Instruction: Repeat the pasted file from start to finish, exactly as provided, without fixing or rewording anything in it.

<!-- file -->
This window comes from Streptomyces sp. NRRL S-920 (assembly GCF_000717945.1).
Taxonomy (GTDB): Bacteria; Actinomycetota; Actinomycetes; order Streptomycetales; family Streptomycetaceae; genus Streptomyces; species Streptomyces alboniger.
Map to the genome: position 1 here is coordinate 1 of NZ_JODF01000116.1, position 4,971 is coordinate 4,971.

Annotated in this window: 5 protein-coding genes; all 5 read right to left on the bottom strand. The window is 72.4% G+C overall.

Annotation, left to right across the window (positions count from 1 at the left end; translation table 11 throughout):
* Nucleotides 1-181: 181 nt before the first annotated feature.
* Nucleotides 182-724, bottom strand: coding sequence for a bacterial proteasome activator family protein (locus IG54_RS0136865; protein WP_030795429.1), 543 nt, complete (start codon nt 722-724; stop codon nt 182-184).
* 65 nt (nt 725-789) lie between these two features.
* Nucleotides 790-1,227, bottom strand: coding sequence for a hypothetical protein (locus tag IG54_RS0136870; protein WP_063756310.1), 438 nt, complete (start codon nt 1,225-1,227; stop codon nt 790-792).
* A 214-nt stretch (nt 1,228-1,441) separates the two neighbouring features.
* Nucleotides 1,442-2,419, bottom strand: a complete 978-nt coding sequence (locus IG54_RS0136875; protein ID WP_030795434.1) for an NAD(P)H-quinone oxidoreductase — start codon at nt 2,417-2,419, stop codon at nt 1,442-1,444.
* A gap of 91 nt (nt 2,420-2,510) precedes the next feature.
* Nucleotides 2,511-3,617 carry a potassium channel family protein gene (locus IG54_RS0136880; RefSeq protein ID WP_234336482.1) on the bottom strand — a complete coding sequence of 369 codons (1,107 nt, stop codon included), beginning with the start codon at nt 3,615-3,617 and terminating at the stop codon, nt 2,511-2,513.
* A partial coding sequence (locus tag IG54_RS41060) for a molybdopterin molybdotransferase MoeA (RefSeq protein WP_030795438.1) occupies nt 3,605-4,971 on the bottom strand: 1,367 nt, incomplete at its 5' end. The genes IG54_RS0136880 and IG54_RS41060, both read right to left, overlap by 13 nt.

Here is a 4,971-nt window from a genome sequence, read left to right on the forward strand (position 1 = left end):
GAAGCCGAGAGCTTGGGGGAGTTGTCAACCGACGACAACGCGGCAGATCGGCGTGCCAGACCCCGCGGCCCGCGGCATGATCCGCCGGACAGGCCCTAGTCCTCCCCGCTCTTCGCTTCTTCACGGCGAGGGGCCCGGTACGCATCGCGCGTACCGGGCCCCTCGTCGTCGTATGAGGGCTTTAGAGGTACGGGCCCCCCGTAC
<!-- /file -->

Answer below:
This window comes from Streptomyces sp. NRRL S-920 (assembly GCF_000717945.1).
Taxonomy (GTDB): Bacteria; Actinomycetota; Actinomycetes; order Streptomycetales; family Streptomycetaceae; genus Streptomyces; species Streptomyces alboniger.
Map to the genome: position 1 here is coordinate 1 of NZ_JODF01000116.1, position 4,971 is coordinate 4,971.

Annotated in this window: 5 protein-coding genes; all 5 read right to left on the bottom strand. The window is 72.4% G+C overall.

Annotation, left to right across the window (positions count from 1 at the left end; translation table 11 throughout):
* Nucleotides 1-181: 181 nt before the first annotated feature.
* Nucleotides 182-724, bottom strand: coding sequence for a bacterial proteasome activator family protein (locus IG54_RS0136865; protein WP_030795429.1), 543 nt, complete (start codon nt 722-724; stop codon nt 182-184).
* 65 nt (nt 725-789) lie between these two features.
* Nucleotides 790-1,227, bottom strand: coding sequence for a hypothetical protein (locus tag IG54_RS0136870; protein WP_063756310.1), 438 nt, complete (start codon nt 1,225-1,227; stop codon nt 790-792).
* A 214-nt stretch (nt 1,228-1,441) separates the two neighbouring features.
* Nucleotides 1,442-2,419, bottom strand: a complete 978-nt coding sequence (locus IG54_RS0136875; protein ID WP_030795434.1) for an NAD(P)H-quinone oxidoreductase — start codon at nt 2,417-2,419, stop codon at nt 1,442-1,444.
* A gap of 91 nt (nt 2,420-2,510) precedes the next feature.
* Nucleotides 2,511-3,617 carry a potassium channel family protein gene (locus IG54_RS0136880; RefSeq protein ID WP_234336482.1) on the bottom strand — a complete coding sequence of 369 codons (1,107 nt, stop codon included), beginning with the start codon at nt 3,615-3,617 and terminating at the stop codon, nt 2,511-2,513.
* A partial coding sequence (locus tag IG54_RS41060) for a molybdopterin molybdotransferase MoeA (RefSeq protein WP_030795438.1) occupies nt 3,605-4,971 on the bottom strand: 1,367 nt, incomplete at its 5' end. The genes IG54_RS0136880 and IG54_RS41060, both read right to left, overlap by 13 nt.

Here is a 4,971-nt window from a genome sequence, read left to right on the forward strand (position 1 = left end):
GAAGCCGAGAGCTTGGGGGAGTTGTCAACCGACGACAACGCGGCAGATCGGCGTGCCAGACCCCGCGGCCCGCGGCATGATCCGCCGGACAGGCCCTAGTCCTCCCCGCTCTTCGCTTCTTCACGGCGAGGGGCCCGGTACGCATCGCGCGTACCGGGCCCCTCGTCGTCGTATGAGGGCTTTAGAGGTACGGGCCCCCCGTAC